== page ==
The Amazing Herbal Health Benefits of Horsetail Extract
Horsetail is another fascinating medicinal plant found across the globe (Europe, North America, Asia and the Middle East) that has been used for millennia as a herbal remedy for high blood pressure, kidney disease, poor blood circulation and low cognitive function. But what are the modern day benefits of horsetail ?
The ancient Romans gave the horsetail plant the Latin name ‘Equisetum arvense,’ the common name translated into English is ‘Field Horsetail’. The name relates to the plant’s visual resemblance to a horses’ tail (unsurprisingly!).
In this article we’ll give you all of the info you need to know about horsetail and why it has been held in such high regard as a herbal medicine across the ages.
If you enjoy reading about herbal wellbeing then be sure to check out our other articles here.
Species of Horsetail
Horsetail is a perennial plant (one that lives year after year and doesn’t die in winter) that doesn’t flower and closely resembles the appearance of a fern.
There are over 20 different species of horsetail including these popular examples:
- Giant Horsetail (Equisetum giganteum): A large variety which can grow to over 5ft tall
- Field horsetail (Equisetum arvense): Also known as common horsetail or bottle brush
- Marsh horsetail (equisetum palustre): Commonly found in cooler parts of north america and toxic to herbivorous animals such as horses.
- Dwarf horsetail (Equisetum scirpoides): Similar to the full-sized variety but grows just 6 to 8 inches tall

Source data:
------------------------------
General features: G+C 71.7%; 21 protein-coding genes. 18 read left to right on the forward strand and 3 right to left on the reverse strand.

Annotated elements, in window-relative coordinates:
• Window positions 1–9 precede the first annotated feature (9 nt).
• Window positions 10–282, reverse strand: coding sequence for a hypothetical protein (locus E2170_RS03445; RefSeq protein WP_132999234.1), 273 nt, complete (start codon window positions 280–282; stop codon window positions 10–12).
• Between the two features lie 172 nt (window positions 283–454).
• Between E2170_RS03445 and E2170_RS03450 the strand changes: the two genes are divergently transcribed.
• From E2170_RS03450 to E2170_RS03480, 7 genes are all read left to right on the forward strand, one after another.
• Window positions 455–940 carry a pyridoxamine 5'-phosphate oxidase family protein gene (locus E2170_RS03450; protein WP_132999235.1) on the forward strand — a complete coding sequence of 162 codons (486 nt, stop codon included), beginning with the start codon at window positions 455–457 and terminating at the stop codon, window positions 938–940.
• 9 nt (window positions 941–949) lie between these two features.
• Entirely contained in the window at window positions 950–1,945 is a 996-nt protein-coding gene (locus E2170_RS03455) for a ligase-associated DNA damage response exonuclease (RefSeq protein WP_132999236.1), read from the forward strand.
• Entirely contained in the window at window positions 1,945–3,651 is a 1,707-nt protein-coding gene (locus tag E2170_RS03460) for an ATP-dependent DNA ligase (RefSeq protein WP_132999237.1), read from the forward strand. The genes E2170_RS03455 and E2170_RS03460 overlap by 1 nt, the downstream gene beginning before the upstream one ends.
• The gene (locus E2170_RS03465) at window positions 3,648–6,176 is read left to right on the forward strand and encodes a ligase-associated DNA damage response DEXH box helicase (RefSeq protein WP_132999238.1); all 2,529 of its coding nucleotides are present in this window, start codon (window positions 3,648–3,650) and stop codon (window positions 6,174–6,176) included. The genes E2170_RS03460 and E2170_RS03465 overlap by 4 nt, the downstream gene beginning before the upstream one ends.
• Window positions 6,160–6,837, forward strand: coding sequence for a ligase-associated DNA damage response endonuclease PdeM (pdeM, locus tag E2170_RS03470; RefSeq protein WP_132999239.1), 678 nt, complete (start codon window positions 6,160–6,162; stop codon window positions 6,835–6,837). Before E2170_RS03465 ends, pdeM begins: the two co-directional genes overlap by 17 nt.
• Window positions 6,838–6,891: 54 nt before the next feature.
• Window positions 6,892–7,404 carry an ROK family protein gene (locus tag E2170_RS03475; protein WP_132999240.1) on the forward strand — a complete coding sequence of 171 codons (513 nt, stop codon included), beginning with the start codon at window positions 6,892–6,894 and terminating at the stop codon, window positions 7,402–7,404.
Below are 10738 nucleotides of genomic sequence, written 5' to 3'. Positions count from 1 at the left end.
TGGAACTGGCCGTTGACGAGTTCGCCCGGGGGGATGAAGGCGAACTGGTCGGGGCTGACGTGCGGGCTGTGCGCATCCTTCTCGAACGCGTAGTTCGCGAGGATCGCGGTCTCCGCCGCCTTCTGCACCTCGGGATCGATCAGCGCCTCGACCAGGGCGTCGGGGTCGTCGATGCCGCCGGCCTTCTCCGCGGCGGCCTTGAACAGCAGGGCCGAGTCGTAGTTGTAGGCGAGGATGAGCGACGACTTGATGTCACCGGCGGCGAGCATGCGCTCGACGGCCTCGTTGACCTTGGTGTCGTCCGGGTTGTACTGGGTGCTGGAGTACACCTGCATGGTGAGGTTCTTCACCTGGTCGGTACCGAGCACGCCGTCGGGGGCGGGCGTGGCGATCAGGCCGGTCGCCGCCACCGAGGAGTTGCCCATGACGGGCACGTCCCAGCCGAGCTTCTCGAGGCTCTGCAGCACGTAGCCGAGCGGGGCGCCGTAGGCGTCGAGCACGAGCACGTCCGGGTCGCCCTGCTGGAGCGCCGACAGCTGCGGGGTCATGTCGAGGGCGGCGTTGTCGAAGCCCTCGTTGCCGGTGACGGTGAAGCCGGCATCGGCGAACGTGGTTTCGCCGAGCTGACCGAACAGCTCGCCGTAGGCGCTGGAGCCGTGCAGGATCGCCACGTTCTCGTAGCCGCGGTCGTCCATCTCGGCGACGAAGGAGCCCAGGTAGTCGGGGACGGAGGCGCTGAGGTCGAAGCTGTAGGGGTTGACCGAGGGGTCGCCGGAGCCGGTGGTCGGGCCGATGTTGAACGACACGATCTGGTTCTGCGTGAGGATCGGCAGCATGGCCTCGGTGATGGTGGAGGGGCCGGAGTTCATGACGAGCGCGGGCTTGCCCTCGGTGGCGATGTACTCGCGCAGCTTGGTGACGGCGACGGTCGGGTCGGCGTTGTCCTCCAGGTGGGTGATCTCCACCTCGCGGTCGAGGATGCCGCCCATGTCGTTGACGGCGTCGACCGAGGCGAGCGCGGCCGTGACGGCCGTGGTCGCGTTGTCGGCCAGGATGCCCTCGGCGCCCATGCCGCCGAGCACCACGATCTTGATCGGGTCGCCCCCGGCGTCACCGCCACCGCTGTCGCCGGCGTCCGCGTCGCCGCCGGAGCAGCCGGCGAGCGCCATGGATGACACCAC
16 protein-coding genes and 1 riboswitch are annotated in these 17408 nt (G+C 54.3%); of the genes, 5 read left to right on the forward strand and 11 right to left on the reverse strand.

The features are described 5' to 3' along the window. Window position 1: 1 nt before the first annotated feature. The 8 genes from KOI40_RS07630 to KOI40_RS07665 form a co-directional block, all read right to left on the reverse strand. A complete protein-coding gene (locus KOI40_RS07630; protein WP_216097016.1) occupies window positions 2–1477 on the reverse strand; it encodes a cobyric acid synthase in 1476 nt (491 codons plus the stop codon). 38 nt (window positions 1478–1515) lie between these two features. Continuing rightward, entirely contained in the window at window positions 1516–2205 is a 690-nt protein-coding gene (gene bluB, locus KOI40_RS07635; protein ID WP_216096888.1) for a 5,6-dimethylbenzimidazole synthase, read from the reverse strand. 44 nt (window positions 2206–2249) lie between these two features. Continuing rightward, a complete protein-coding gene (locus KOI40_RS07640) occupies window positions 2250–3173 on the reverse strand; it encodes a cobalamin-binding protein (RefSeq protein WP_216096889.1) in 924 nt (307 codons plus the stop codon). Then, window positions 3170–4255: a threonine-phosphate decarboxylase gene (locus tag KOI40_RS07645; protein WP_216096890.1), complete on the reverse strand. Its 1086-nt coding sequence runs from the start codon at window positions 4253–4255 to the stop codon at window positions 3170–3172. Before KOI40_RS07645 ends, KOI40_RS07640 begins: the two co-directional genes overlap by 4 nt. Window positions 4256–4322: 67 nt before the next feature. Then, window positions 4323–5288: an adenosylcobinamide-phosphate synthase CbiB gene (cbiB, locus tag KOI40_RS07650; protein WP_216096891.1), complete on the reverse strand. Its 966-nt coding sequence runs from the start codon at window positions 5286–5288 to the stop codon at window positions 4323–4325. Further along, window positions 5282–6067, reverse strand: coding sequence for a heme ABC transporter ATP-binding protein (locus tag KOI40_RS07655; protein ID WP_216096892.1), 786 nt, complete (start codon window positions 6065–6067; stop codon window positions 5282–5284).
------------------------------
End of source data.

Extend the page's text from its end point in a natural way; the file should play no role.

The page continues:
Scouring Rush (equisetum hyemale): An invasive species found in moist areas, known as snake grass in South Africa and used by Native Americans to treat venereal disease.
Traditional Use vs Scientific Studies
The use of horsetail for medicinal purposes has been apparent since before Ancient Greek and Roman times but how does it stack up in the modern era?
Ancient Romans used horsetail as food, medicine, and animal feed and like many plant based foods Horsetail was historically prepared as a juice, tea, or tincture for treating many diseases.
It’s best known in folk medicine for treating swelling, weight loss, unhealed wounds, bladder disease, kidney disease, arthritis, tuberculosis, and other infections.
Horsetail ointment can be applied to heal wounds, stop bleeding, prevent infection, and reduce pain.
People traditionally used horsetail to ease fluid retention and for its anti-inflammatory properties. As it has a high silica content, Horsetail is now being studied for hair, skin and bone health.